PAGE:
"Behind the celebrity, the success, the wealth and the glamour unique to the Hilton name is the story of everyday people, with redeeming strengths and inevitable flaws," says the author of the characters in "The Hiltons."

"Sometimes wonderful, sometimes insufferable, all are trying to map out their place within the complex geographies of their lives," he writes. "Their love for one another has sustained them just as much as their joyful pursuit of the American dream. After all, fame, riches and notoriety aside, there is no greater common denominator than family. It's what makes us who we are. It's what we see when we look in the mirror: our parents, our siblings, our children, all of those who came before us, who walk with us still, who shaped who we are today and, for better or worse, who show us what we might one day become."

"The Hiltons - The True Story of An American Dynasty" was published in April, 2014. His fourteenth book to make the New York Times' best seller list, it is available on Amazon.

J. Randy Taraborrelli has also worked as a CBS News analyst and is a popular guest on talk and entertainment programs.

The author holds a black belt in the martial art of American Tang Soo Do and a blue belt in Gracie Jiu Jitsu. He lives in Los Angeles, California.

Customer Reviews

I read it so fast and it's a thick book.
C. Clough
If you want to know more about the life of Michael Jackson, this is a great book to read.
Vicki from Oz
I found this book very interesting, well researched and written by the author.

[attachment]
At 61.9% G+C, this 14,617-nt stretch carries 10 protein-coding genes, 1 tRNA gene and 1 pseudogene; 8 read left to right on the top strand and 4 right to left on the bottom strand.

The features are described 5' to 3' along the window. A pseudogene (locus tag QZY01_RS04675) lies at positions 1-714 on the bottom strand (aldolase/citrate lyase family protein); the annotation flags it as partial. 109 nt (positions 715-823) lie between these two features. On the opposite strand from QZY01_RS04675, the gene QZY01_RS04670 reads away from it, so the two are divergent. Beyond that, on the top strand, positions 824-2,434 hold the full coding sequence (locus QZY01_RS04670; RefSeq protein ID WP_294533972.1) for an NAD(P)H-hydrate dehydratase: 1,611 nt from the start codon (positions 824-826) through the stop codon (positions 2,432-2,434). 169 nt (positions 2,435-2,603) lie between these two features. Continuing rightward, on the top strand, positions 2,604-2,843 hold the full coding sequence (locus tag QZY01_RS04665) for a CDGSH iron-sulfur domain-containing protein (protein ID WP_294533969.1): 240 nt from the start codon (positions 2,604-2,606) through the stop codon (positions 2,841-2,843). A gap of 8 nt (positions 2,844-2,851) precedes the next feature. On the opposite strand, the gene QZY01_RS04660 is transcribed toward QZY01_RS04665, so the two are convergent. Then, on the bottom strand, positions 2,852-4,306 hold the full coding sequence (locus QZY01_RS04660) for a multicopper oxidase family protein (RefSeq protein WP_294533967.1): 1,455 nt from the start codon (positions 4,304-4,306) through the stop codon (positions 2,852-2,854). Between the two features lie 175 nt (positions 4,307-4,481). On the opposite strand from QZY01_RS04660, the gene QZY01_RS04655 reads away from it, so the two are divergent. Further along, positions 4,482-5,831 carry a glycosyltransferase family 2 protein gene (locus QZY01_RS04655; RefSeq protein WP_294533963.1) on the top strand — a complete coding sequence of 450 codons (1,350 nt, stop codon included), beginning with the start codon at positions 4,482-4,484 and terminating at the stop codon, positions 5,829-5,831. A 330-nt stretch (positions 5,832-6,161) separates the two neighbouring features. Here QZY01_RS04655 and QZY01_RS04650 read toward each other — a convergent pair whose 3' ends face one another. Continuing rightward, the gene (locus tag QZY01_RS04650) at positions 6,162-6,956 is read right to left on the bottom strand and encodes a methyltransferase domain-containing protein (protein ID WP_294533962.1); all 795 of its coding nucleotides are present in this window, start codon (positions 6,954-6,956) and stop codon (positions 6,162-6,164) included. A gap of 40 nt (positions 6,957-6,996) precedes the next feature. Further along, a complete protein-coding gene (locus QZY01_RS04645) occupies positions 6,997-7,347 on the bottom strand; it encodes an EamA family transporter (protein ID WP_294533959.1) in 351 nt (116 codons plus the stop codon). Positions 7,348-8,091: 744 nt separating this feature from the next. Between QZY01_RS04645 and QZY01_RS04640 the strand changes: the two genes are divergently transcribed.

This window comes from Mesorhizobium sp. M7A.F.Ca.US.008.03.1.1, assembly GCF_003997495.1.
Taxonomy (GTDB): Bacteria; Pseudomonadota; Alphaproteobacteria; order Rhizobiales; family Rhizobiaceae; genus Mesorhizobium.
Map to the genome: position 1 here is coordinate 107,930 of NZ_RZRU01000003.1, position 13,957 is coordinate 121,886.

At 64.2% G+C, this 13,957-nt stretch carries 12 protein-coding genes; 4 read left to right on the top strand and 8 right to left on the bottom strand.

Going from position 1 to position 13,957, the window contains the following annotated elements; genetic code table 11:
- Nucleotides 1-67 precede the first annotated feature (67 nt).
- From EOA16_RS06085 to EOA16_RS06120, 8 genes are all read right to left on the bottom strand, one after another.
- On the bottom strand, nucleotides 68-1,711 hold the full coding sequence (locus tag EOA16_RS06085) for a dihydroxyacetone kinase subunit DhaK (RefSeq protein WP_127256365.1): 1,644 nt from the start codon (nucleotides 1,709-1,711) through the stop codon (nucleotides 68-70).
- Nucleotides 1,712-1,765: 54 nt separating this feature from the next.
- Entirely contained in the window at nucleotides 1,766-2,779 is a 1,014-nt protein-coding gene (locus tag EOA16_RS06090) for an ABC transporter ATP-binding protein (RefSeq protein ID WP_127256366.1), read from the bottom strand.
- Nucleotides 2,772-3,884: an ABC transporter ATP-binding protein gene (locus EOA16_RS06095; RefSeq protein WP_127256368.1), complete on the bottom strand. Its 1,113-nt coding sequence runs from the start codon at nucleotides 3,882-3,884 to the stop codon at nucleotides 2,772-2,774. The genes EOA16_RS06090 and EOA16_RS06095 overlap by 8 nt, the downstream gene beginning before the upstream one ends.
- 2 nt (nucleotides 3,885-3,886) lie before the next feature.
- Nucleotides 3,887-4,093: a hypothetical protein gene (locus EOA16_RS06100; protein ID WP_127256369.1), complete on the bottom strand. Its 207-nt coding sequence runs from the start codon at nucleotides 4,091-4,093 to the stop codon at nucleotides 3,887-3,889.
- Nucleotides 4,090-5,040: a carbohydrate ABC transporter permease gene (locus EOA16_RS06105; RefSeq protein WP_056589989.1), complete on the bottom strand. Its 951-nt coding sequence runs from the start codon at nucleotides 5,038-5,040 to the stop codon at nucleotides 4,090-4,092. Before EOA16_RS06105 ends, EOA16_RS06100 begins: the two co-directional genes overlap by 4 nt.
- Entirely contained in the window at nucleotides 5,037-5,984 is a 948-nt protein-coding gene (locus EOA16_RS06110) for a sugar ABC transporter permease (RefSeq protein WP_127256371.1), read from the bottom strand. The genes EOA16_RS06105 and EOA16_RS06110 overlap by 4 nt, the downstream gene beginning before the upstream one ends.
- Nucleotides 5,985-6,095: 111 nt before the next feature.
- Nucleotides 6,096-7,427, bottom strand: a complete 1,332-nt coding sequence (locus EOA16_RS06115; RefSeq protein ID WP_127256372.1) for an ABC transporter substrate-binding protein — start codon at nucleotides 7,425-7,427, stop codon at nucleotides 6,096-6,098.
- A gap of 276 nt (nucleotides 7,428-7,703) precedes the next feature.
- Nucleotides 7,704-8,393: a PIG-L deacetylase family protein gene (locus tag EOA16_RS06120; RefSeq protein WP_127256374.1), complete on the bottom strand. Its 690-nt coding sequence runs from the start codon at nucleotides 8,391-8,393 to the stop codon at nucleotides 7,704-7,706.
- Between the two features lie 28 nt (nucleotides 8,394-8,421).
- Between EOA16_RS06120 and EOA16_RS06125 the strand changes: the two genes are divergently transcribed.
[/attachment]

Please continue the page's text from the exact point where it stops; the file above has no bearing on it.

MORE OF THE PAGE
Ligin Baker

Most Helpful Customer Reviews

50 of 52 people found the following review helpful By C. Clough on May 22, 2008
Format: Paperback
I loved this book. I read it so fast and it's a thick book. I recently read "Be Careful who you Love". And it was so obviously biased and tabloid cheap- it left a really bad taste in my mouth. People have labeled that one un-biased ok not true for sure.
This author has a lot more legitimate interviews and a lot more compassion. But he is also real about how Michael is eccentric he has played the victim role a lot rather than take hold of his life.
What I discovered and found most shocking really was Michael and Lisa Marie really had something sexual and honest for a minute. The truth as the author puts it really is stranger than fiction. They really did love each other.
I think Michael has been through a tedious three ring circus of a life. He has been through hell really. At the end of the day at least he has been able to maintain compassion, believe in God, Love his children his fans and despite everything his family. Personally I believe it to be his best attribute.